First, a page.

I have seen a recipe for organic glue for dehydrator racks. One of the ingredients is beeswax, and the rest escapes my memory, beyond that this would be pretty easy to on a homemade level. You could probably find a good recipe by checking for dehydrator plans. Larisa Walk, a highly experienced homestead dehydrator, provides a few sets of “clean materials” build-your-own dehydrator plans in the latter part of this link (expect very fine details from Larisa!) http://www.geopathfinder.com/Solar-Food-Drying.html
Thanks for sharing that info, Sandy!
Thanks for sharing, Debbie! Yes, I’ve seen plans to build your own dehydrator and I’m sure that might be something that some folks might be interested in 🙂
Thanks for the wealth of ideas! I have dehydrated fruits and veggies for years and am happy to find some new ideas to try.
Something that changed my methods dramatically was moving from an urban, centrally heated apartment to a homestead that did not have the same heat distribution. I discovered that my dehydrator needs to remain above 60F the hard way. It melted a few plastic racks while going into overdrive to remain hot enough. I thought I had a poor quality of plastic, but a neighbor cleared up the mystery and gave me a goo if chagrined laugh.
Also, a question: I have found that tearing my blueberries and raspberries nearly in half and opening them up like pairs of wings and laying them out skin sides down speeds up drying noticeably. Do you know if this affects the nutrients to any great extent?
Yes, humidity and heat are factors, as is electrical input! I’ve hear some people who live in dry apartments say that it costs peanuts to run the dehydrator while others who live in humid homes find that it creates more humidity. There are plastic sheets that you can use, however the newer models use stainless steel as well as BPA-free solid sheets.
Drying your berries in the way you do is nutritionally just fine 🙂
How do you dry green beans? I tried and they turned out horrible. The ones I bought at the Health Food store were so good I ate the whole bag. The ingred. said there was canola oil and dexrin and salt. One more ? In your recipes you call for stevia and I dislike it, can you use reg sugar?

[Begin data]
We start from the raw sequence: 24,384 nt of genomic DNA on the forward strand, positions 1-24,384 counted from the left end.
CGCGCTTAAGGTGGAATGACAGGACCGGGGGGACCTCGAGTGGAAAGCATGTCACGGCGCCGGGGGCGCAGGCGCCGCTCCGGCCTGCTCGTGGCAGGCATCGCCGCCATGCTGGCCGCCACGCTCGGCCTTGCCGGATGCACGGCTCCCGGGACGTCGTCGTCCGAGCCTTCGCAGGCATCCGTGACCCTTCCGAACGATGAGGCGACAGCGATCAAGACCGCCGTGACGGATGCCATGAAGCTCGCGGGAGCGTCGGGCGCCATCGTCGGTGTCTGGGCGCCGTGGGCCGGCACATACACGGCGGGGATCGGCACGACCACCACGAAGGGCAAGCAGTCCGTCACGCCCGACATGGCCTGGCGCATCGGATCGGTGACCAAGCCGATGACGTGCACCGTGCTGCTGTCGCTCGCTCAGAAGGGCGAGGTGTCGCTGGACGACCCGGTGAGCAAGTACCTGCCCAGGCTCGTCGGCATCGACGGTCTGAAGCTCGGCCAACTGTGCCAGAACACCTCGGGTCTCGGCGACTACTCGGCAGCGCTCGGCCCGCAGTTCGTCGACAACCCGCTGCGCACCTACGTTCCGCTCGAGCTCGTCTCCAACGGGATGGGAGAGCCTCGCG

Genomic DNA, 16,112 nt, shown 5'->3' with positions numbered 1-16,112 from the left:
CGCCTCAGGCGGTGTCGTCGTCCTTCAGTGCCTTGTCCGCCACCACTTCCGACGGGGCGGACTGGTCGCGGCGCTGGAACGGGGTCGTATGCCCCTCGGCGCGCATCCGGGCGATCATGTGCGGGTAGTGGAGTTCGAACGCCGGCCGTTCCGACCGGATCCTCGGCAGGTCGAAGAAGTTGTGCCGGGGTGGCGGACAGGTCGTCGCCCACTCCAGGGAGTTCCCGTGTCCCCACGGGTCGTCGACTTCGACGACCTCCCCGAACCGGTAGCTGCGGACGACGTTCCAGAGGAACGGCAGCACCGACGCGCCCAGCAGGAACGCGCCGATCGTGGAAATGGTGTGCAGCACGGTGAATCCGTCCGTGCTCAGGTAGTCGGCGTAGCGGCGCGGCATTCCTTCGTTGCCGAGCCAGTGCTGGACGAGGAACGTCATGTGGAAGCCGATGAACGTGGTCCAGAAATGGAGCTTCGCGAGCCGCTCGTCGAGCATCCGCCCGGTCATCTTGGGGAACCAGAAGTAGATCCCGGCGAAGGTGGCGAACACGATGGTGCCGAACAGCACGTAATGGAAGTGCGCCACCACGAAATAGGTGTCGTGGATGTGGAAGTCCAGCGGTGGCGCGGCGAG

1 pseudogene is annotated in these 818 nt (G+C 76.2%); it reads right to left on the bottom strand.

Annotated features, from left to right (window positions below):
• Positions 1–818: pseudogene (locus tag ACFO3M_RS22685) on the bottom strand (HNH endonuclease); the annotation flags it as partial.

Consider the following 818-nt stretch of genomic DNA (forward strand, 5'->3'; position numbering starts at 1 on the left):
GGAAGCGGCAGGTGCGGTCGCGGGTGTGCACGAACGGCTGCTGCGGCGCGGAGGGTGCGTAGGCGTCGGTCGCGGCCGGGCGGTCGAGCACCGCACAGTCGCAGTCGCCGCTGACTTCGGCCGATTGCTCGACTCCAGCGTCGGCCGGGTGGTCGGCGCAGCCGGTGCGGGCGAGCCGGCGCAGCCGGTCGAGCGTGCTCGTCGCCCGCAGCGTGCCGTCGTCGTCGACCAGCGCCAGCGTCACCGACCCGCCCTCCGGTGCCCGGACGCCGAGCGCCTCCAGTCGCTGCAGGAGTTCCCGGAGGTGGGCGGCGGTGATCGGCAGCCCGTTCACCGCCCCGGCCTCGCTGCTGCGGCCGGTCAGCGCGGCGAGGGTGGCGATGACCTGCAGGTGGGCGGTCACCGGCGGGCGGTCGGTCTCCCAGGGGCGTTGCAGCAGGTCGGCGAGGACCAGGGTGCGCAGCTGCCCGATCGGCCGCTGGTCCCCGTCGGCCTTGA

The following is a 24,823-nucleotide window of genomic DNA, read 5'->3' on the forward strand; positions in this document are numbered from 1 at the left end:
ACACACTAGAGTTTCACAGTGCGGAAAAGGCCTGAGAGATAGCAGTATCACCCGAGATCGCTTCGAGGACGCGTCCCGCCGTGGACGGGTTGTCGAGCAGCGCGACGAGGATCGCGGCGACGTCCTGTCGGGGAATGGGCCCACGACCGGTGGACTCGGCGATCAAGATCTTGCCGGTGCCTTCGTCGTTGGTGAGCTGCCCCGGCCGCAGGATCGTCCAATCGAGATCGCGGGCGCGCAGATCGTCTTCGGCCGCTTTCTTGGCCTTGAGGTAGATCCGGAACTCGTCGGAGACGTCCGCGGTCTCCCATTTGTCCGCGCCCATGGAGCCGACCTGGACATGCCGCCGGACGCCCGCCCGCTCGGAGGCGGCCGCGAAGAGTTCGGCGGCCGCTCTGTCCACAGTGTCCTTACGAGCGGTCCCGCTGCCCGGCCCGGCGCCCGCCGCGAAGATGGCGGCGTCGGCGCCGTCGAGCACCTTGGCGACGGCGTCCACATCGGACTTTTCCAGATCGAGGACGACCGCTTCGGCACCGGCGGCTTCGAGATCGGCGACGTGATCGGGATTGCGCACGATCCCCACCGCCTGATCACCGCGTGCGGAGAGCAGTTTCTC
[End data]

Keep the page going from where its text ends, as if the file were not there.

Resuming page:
I bought a very basic and inexpensive Nesco dehydrator and absolutely love it. I am able t preserve so many things (mostly herbs) and have them later in the year. Great item to add to the pantry.
Glad that you are enjoying your dehydrator, Mike! I hope you found something new recipes to try. Stay tuned for part 2 of the article and more recipe ideas still 🙂
Wow. Fantastic article. I love fruit and veggie chips, but now I want to try veggie “bread”!
Thanks, Patricia! I love veggie “bread” too! Just remember that if you don’t like the leathery texture to add in some seeds or nuts to give it texture next time around. Stay tuned for part 2 and more recipe ideas 🙂
Thank you Much appreciation for having this 2016 Grow your Own Food Summit
If you are having humidity problems I suggest using a dehumidifier.
After soaking my walls with tomato condensation, I finally convinced my husband we had to get something.
We bought a small ones at a decent price works wonders
Also helps dry food faster!
Your article is excellent! I read part of the second article, found your link, and read all of this. I have been pondering how to replace my dried greens mix I drink in the morning in cranberry juice, and you have given me the answer! Thank you! And thanks to all who reply. I learn a lot from the responses. My dehydrator is going to be working more in the future. Love the recipes and points. Thank you!
Also, I forgot to mention that sugar can be used instead of stevia. When you substitute an ingredient, try a small batch first, so you can taste and see if you like the finished product. It’s fun!